Natural levee is almost absent in most of the meander bends along upstream site of Sirajganj town due to rapid erosion. In lieu of well-developed levee, there is a thick sheet of fine sand layer (around 2.0 m thick) which is underlain clayey materials (Figure 8). In contrast, channel bed scouring and concave benches are observed in the eroded bank morphology due to the presence of resisting (clayey) bank materials at bottom of eroded bank (4.0 m thick) (Figures 7(b) and 8). As a result of intensive downcutting, rapid river-bed degradation is induced, and the longitudinal training structures have gradually been destroyed. Therefore, none of the groynes constructed in one year in this channel has survived to next year. Groynes and many bank reinforcements are seriously damaged every year in this section. This aggradations and deposition phenomenon in the vector projection, show very similar fashion (Figures 2 and 4). Due to river training works, the present bridge section becomes a funnel-shape passage (sluice gate) across the river reach. Within this regulated section, it is hard to pass the entire flow regime during the flood season; accordingly, a flow gradient is developed between the upstream and downstream sites.

Consequently, the huge flow regime is restricted by the confined channel. Hence, deposition occurs at the immediate upstream of the bridge and raises the river bed level. Furthermore, the shallow channel can not accommodate the floodwater as before. Thus, the flood stage has become extremely high and the phenomenon known as the “little flood with high flooding disasters” has occurred in the river basin, thereby widening the channel corridor. The change of the channel area from 1992 to 2001 is plotted in Figure 5. Attributable to the existing pressure gradient between the upstream and downstream sites, the down-channel suffered excessive bank erosion (Tangail site) (Figures 3 and 7). The results show that the active channel corridor has been increasing with time. The maximum increment is observed in 2000, though the value is extremely reduced in 2001 (Figure 5). Due to excessive flooding in the upstream site, the agriculture land is covered by a thin sheet of fluvial sand (about 1.0 m thick) (Figure 8).

This causes reduction in soil fertility and hampers agriculture production, whose effects ultimately change the crop calendar in the surrounding floodplain. Meanwhile, it has been extensively agreed that particular river reaches are not self-governing but closely linked to each other and form a complex system that must be managed at the entire river scale [11,12]. From a practical standpoint, an alternative approach such as stream naturalization [13] may practice, which acknowledges that humans are now the dominant agents of stream-channel change and seeks to incorporate social and environmental components into this new regime of stream dynamics. These may prove to be more practicable than reflexive recovery for achieving explicit environmental objectives [14].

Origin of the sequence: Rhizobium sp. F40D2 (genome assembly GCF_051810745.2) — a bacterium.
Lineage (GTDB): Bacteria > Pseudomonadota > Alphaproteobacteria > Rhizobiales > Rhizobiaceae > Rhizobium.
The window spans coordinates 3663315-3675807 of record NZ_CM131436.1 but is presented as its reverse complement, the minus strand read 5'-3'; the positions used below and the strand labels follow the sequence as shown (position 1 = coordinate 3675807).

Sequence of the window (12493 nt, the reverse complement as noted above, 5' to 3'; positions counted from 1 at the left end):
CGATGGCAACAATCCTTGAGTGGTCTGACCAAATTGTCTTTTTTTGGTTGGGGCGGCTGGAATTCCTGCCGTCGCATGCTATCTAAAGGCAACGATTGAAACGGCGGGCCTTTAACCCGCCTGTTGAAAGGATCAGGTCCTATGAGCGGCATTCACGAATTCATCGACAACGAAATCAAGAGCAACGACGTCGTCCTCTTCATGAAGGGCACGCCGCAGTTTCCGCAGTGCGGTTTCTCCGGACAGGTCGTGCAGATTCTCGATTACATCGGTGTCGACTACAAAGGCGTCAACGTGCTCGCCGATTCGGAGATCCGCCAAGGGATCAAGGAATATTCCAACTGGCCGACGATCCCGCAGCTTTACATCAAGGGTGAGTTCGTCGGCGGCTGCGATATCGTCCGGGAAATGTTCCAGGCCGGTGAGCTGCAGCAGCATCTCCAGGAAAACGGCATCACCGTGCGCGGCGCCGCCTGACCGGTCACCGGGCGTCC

6. Conclusions

In this study, GIS analysis of remote sensing data has been revealed that the physical characteristics of the sandy braided Jamuna River at Jamuna Bridge section has been changed due to modification of the braided system by river training works between 1994 and 1995. The east guide bund (Bhuiyapur bridge-abutment) has been suffered by excessive erosion (315 m/year). Besides, the right bank (Sirajganj) is also threatened by lateral erosion (125 m/year). Given that, the active channel in bridge section is confined more than two-folds by river training works. It appears that the upstream section is continuously widening, which seems to act as a sluice gate. Therefore, the phenomena in this confined section disrupt the longitudinal continuity of the river system, and the idealized channel is divided into three successive zones: (1) erosion, (2) transport and (3) deposition zones, and this has been also described by Schumm [11] in regulated channel. Currently, the river reach attempts to restore an equilibrium profile which results in erosion as well as deposition upstream from the modified channel reach [15]. The main channel has become a mosaic of short channel reaches which behaved differently whether before regulation; the braided river in this section followed a natural evolutionary pattern. From the analyzed data it is also predicted that, in near future, the channel may bypass the east bridge abutment. For a better understanding of the functioning of entire channel system, it is necessary to prevent the consequences of channel training works and proper prediction of channel evolution.

7. Acknowledgements

This research article is a part of first author’s ongoing Ph.D. work, which is financed by the Japanese Government (Monbukagakusho Scholarship program 2007- 2010). Authors are indebted to Roksana Begum, Department of English, Jahangirnagar University, Dhaka, Bangladesh, for her efforts on language checking. Sincere gratitude to the anonymous reviewers whose constructive comments significantly improved the manuscript.